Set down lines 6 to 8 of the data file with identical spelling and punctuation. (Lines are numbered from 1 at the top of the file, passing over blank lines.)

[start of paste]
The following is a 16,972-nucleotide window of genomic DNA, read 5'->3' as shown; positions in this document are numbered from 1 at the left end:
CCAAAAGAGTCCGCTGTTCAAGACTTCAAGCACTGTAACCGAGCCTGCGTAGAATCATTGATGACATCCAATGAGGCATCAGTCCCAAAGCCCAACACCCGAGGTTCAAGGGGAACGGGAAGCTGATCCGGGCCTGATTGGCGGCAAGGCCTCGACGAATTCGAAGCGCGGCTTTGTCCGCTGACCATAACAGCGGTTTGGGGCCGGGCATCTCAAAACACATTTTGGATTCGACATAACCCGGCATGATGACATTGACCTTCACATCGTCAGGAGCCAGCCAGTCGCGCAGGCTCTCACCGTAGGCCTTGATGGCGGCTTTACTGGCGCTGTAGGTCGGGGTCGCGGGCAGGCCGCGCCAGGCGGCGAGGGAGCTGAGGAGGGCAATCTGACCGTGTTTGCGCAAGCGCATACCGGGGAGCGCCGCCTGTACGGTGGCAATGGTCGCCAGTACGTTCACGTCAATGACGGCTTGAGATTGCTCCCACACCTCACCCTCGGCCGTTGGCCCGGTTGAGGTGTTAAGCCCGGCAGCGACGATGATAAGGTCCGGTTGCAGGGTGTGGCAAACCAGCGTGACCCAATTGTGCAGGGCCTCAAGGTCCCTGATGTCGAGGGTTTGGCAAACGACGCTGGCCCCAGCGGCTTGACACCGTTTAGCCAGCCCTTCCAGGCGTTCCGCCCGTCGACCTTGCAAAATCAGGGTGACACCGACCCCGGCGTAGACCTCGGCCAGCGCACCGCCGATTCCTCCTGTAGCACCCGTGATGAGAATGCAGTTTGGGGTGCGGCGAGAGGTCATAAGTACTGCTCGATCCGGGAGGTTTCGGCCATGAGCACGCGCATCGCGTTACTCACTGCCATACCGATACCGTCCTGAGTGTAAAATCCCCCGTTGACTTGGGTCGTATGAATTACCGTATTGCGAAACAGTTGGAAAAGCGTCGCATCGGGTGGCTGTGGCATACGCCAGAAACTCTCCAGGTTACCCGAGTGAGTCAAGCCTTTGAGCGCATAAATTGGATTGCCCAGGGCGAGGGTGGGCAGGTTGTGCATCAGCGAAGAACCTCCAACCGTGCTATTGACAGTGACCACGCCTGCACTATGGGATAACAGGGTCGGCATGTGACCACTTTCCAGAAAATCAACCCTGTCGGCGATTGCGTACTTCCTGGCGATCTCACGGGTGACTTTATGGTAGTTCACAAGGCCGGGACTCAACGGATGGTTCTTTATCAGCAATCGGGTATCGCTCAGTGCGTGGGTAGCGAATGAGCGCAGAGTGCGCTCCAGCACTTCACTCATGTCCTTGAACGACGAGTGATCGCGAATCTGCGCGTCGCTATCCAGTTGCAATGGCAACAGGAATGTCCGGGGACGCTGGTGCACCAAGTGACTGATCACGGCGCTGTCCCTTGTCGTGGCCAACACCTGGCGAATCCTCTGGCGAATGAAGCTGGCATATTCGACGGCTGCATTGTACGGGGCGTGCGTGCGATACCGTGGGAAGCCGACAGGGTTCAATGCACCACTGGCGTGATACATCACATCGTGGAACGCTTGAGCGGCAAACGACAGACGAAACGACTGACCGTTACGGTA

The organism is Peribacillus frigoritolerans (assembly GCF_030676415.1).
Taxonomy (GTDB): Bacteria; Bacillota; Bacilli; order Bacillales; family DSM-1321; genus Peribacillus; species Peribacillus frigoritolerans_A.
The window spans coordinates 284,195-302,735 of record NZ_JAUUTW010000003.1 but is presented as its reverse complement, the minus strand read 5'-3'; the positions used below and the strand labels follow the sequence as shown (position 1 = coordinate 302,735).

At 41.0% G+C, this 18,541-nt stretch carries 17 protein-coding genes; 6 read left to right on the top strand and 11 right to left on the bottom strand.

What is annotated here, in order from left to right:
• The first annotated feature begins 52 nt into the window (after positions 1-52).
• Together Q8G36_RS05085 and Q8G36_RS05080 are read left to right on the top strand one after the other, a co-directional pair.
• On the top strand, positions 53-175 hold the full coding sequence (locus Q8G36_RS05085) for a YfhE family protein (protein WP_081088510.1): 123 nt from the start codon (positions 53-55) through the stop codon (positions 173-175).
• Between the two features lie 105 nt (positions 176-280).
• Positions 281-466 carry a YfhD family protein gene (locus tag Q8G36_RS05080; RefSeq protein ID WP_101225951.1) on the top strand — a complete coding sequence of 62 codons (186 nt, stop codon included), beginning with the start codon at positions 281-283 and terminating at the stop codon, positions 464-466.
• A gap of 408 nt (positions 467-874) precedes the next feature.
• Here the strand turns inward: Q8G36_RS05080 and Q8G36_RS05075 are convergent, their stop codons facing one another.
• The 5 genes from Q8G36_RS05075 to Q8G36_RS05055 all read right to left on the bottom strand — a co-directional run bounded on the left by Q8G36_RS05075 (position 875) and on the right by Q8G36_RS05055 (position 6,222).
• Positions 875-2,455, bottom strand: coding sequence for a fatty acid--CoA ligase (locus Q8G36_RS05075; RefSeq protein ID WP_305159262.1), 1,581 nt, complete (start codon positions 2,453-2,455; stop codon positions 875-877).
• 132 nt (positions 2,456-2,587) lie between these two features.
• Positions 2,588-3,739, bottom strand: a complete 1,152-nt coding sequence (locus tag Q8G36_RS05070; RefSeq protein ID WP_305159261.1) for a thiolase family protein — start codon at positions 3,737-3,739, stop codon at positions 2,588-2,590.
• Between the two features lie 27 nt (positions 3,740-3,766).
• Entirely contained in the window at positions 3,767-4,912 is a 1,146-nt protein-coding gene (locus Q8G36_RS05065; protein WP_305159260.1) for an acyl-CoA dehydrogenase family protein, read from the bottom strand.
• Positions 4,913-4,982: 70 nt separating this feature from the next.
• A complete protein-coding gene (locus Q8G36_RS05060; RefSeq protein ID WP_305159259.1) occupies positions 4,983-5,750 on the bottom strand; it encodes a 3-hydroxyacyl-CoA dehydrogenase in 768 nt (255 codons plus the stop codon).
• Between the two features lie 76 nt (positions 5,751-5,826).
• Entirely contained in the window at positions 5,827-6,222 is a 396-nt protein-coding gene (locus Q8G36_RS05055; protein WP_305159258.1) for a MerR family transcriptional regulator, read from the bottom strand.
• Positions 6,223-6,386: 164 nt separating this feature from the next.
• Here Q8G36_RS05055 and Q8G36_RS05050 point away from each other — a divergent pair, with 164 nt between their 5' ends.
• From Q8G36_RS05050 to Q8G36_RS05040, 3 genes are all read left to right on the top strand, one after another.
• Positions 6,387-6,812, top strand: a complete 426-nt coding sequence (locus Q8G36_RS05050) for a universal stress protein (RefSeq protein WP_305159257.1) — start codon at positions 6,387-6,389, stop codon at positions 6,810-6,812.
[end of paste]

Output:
At 41.0% G+C, this 18,541-nt stretch carries 17 protein-coding genes; 6 read left to right on the top strand and 11 right to left on the bottom strand.

What is annotated here, in order from left to right:
• The first annotated feature begins 52 nt into the window (after positions 1-52).